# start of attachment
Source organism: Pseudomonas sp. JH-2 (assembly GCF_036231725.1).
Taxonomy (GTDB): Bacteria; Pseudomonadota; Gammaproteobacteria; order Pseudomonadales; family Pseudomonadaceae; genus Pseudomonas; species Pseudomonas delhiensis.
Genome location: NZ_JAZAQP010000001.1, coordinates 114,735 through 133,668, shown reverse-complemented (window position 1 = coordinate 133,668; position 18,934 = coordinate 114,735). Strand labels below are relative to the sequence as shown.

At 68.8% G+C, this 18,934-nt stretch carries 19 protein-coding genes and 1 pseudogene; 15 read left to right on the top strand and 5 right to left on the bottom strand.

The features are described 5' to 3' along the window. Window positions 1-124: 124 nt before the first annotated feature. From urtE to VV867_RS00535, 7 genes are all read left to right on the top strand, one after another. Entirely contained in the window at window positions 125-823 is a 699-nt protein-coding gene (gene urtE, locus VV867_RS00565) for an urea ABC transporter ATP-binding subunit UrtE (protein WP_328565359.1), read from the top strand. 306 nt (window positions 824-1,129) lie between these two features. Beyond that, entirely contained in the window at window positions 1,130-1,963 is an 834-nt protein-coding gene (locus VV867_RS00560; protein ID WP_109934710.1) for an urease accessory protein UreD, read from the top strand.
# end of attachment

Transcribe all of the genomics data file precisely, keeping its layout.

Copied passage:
Source organism: Pseudomonas sp. JH-2 (assembly GCF_036231725.1).
Taxonomy (GTDB): Bacteria; Pseudomonadota; Gammaproteobacteria; order Pseudomonadales; family Pseudomonadaceae; genus Pseudomonas; species Pseudomonas delhiensis.
Genome location: NZ_JAZAQP010000001.1, coordinates 114,735 through 133,668, shown reverse-complemented (window position 1 = coordinate 133,668; position 18,934 = coordinate 114,735). Strand labels below are relative to the sequence as shown.

At 68.8% G+C, this 18,934-nt stretch carries 19 protein-coding genes and 1 pseudogene; 15 read left to right on the top strand and 5 right to left on the bottom strand.

The features are described 5' to 3' along the window. Window positions 1-124: 124 nt before the first annotated feature. From urtE to VV867_RS00535, 7 genes are all read left to right on the top strand, one after another. Entirely contained in the window at window positions 125-823 is a 699-nt protein-coding gene (gene urtE, locus VV867_RS00565) for an urea ABC transporter ATP-binding subunit UrtE (protein WP_328565359.1), read from the top strand. 306 nt (window positions 824-1,129) lie between these two features. Beyond that, entirely contained in the window at window positions 1,130-1,963 is an 834-nt protein-coding gene (locus VV867_RS00560; protein ID WP_109934710.1) for an urease accessory protein UreD, read from the top strand.